From Columbus Park To The Battle Monument
If you guys have learned anything from all this blog bullshit I would hope you’ve embraced the reality that rap is local music first and foremost. Nothing resonates like hometown shit, even if the hometown shit hit when you were in preschool. For this youngin in the Trenton burbs, the South Bronx might as well been another planet and when I saw PRT in videos rapping at places that I had actually been to it was like a hip hop lightbulb went off over my head. I’ve been wanting to do some sort of large scale feature on the hip hop of the city for the longest time, but laziness, other obligations (and the fact I no longer live in the area) have sort of prevented that. But before I left I made this unmixed CD for some friends at home. I happened upon a copy a few days ago and figured I’d just rip it and throw the whole thing online. All of the artists were from, in, or around the greater Trenton area (yes, even the Ghetto Boys, who in this incarnation consisted of New Jerus expats Johnny C & DJ Ready Redd). This is just a five year glimpse, but the city had a surprisingly productive scene for being so small. Some are certified classics, some are lost bangers, and a few are on the corny side, but if you’re from the area (what up Bding, Khal, Slavin) I know you will be kind of geeked off any rap record that name drops Quakerbridge mall.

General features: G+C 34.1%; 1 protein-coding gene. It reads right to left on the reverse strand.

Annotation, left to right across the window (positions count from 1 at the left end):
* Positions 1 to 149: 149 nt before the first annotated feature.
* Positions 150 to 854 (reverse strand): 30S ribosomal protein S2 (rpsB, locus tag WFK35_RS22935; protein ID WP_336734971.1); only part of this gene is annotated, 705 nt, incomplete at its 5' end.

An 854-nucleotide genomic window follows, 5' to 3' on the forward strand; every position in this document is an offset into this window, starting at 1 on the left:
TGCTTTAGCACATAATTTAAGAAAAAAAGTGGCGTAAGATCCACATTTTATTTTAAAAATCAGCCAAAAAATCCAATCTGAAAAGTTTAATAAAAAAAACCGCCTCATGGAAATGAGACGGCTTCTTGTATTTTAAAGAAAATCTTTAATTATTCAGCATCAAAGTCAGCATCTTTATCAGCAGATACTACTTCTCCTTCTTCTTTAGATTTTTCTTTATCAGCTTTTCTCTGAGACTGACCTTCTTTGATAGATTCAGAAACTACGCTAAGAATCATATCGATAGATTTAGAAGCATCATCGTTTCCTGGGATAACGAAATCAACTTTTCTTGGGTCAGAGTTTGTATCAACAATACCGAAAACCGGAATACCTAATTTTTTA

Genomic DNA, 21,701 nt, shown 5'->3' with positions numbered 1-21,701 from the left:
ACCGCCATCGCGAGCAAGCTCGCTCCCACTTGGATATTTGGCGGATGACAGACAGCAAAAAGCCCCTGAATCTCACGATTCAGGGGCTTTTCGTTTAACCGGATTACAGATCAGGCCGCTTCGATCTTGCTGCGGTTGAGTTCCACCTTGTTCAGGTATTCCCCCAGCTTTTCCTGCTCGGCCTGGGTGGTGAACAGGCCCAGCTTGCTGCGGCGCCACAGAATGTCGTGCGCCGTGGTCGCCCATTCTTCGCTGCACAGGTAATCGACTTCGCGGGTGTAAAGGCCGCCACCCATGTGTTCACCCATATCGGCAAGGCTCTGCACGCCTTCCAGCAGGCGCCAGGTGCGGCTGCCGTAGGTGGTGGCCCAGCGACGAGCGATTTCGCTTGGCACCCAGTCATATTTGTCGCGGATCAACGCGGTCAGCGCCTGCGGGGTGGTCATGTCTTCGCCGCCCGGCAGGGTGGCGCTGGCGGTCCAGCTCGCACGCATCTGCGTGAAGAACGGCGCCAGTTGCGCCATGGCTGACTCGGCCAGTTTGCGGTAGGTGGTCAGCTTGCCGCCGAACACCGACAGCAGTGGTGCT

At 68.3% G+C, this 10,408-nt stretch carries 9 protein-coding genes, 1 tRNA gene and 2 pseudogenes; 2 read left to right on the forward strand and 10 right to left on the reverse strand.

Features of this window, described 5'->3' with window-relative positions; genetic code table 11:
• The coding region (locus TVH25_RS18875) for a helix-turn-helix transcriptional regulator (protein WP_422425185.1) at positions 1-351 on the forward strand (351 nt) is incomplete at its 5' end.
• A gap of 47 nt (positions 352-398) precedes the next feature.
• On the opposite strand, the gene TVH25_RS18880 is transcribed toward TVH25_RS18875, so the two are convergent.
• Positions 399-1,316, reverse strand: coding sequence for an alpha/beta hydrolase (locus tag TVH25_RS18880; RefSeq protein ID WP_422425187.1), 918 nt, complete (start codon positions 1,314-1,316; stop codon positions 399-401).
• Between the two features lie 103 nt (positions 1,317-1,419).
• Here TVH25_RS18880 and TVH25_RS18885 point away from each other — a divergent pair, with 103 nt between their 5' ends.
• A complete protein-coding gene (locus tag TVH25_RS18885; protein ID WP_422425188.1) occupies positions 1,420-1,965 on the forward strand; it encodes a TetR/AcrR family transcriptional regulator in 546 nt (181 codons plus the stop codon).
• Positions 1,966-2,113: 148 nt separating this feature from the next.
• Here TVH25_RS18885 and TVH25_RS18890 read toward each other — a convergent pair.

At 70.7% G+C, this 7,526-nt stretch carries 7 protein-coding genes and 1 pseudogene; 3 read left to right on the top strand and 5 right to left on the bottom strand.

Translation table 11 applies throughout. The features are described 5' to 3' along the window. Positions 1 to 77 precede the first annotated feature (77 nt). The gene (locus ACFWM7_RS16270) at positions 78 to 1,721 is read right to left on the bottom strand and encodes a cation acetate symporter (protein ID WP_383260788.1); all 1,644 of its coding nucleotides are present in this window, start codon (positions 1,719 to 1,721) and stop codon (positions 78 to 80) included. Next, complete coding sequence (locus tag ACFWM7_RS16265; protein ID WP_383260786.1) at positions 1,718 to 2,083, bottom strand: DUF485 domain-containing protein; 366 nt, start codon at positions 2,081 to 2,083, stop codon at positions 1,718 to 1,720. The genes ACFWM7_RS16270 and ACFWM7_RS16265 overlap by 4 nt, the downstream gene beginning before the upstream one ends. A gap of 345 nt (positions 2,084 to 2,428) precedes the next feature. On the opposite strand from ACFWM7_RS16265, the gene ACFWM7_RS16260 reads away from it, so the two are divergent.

1. Simply Deft – Maria (Rockin’ Hard, 1986)
2. Shakespeare & The Last Empire – My Old Jams Still Slam (Squadron, 1989)
3. Almighty & KD Ranks – Trenton Where We Live (Interscope, 1991)
4. Poor Righteous Teachers – Rock Dis Funky Joint (Profile, 1990)
5. AOK Productions & MC Drastic – Undefeated (Pride, 1989)
6. 360 Degrees – Pizzazz The Original (Soul Power, 199?)
7. Blvd. Mosse – Can’t Escape The Hypeness (Scorpio, 1990)
8. Northside Productions – Asalamalakum (Northside, 1989)
9. B-Nyce & DJ Cash Kev – I Got Ya (Kool Out Crew, 1987)
10. Too Kool Posse – Give ‘Em A Sample (Diversity, 1988)
11. YZ – Thinking Of A Master Plan (Diversity, 1989)
12. Northside Productions – Verbal Abuse (Northside, 1989)
13. Too Def (YZ, G-Rock & Tink) – I Am Who I Am (Rockin’ Hard, 1987)
14. Tony D – Check The Elevation (4th & B’Way, 1991)
15. Poor Righteous Teachers – Time To Say Peace (Original Mix) (Northside, 1988)
16. Ghetto Boys – Be Down (Rap-A-Lot, 1988)
17. Poor Righteous Teachers – Word Is Bond (Profile, 1989)
The levels are all over the place, a few of the cuts were ripped from CDs which, as you know, were super quiet back then. Deal with it.
The man behind the boards on quite a few of these records, Tony D, now runs one of the best Ebay stores for rare rap. And now is as good a time as ever to revisit my interview with Wise Intelligent from PRT from a few years back.